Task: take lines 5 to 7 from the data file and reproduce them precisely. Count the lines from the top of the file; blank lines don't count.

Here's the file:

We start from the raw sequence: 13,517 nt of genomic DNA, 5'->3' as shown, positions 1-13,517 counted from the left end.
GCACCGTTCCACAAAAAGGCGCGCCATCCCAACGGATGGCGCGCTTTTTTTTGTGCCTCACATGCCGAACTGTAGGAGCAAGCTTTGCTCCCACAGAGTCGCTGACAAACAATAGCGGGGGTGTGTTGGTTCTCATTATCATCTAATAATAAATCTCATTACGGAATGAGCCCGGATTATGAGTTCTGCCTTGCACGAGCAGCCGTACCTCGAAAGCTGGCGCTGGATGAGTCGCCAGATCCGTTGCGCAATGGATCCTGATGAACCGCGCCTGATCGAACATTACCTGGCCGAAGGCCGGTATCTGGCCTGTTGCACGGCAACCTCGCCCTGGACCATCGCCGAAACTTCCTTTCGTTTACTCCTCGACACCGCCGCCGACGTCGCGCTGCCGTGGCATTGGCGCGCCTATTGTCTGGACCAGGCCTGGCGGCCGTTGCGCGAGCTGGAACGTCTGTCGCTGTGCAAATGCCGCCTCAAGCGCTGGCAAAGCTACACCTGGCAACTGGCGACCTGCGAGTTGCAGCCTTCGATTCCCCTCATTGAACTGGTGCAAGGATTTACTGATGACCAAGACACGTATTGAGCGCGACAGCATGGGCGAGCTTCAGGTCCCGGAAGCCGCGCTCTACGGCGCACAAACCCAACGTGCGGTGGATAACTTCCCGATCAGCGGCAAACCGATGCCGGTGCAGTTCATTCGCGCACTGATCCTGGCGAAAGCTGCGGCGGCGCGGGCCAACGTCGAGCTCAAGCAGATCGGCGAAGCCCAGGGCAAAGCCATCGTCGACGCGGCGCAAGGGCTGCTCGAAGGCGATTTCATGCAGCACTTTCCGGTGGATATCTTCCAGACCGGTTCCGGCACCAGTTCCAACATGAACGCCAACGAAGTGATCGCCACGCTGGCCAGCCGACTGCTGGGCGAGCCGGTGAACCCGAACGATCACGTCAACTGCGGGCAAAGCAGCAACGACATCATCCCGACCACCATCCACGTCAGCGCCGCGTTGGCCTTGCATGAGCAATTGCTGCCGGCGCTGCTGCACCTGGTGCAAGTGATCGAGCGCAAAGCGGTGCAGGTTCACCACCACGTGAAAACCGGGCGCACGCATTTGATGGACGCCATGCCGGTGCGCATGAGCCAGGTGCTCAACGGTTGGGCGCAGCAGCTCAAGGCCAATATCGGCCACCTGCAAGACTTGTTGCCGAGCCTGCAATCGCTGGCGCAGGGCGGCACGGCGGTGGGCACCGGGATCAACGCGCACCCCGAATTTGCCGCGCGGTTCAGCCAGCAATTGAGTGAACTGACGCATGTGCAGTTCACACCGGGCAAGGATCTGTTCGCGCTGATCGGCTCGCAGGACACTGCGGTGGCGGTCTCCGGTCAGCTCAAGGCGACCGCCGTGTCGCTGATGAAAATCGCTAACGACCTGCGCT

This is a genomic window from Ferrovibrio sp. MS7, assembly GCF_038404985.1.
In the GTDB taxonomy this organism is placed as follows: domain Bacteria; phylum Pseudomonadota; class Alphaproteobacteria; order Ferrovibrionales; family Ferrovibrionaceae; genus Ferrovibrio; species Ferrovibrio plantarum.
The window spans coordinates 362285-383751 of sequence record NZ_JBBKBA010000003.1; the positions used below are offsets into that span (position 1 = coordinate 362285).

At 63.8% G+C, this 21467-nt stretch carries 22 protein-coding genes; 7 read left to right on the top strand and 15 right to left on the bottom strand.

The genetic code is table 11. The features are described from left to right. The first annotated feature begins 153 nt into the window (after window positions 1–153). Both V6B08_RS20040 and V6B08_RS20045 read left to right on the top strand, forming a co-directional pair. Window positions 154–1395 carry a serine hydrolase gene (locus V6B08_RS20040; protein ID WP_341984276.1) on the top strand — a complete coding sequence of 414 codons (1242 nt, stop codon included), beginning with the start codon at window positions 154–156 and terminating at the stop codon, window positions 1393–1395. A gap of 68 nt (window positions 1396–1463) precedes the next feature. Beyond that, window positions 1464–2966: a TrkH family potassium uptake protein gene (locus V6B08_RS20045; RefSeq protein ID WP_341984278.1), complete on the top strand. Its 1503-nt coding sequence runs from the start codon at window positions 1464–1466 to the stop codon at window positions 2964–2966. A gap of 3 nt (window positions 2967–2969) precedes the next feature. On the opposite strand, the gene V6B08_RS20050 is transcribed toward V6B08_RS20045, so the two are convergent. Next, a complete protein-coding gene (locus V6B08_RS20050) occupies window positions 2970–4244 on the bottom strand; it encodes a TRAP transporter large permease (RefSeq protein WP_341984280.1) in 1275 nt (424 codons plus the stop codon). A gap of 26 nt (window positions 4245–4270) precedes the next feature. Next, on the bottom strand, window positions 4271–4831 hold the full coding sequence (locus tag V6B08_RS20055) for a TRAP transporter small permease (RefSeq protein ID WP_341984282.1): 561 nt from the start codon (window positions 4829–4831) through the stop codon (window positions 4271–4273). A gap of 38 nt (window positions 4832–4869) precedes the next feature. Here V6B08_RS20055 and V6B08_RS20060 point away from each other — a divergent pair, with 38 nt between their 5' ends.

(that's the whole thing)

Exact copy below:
The window spans coordinates 362285-383751 of sequence record NZ_JBBKBA010000003.1; the positions used below are offsets into that span (position 1 = coordinate 362285).

At 63.8% G+C, this 21467-nt stretch carries 22 protein-coding genes; 7 read left to right on the top strand and 15 right to left on the bottom strand.

The genetic code is table 11. The features are described from left to right. The first annotated feature begins 153 nt into the window (after window positions 1–153). Both V6B08_RS20040 and V6B08_RS20045 read left to right on the top strand, forming a co-directional pair. Window positions 154–1395 carry a serine hydrolase gene (locus V6B08_RS20040; protein ID WP_341984276.1) on the top strand — a complete coding sequence of 414 codons (1242 nt, stop codon included), beginning with the start codon at window positions 154–156 and terminating at the stop codon, window positions 1393–1395. A gap of 68 nt (window positions 1396–1463) precedes the next feature. Beyond that, window positions 1464–2966: a TrkH family potassium uptake protein gene (locus V6B08_RS20045; RefSeq protein ID WP_341984278.1), complete on the top strand. Its 1503-nt coding sequence runs from the start codon at window positions 1464–1466 to the stop codon at window positions 2964–2966. A gap of 3 nt (window positions 2967–2969) precedes the next feature. On the opposite strand, the gene V6B08_RS20050 is transcribed toward V6B08_RS20045, so the two are convergent. Next, a complete protein-coding gene (locus V6B08_RS20050) occupies window positions 2970–4244 on the bottom strand; it encodes a TRAP transporter large permease (RefSeq protein WP_341984280.1) in 1275 nt (424 codons plus the stop codon). A gap of 26 nt (window positions 4245–4270) precedes the next feature. Next, on the bottom strand, window positions 4271–4831 hold the full coding sequence (locus tag V6B08_RS20055) for a TRAP transporter small permease (RefSeq protein ID WP_341984282.1): 561 nt from the start codon (window positions 4829–4831) through the stop codon (window positions 4271–4273). A gap of 38 nt (window positions 4832–4869) precedes the next feature. Here V6B08_RS20055 and V6B08_RS20060 point away from each other — a divergent pair, with 38 nt between their 5' ends.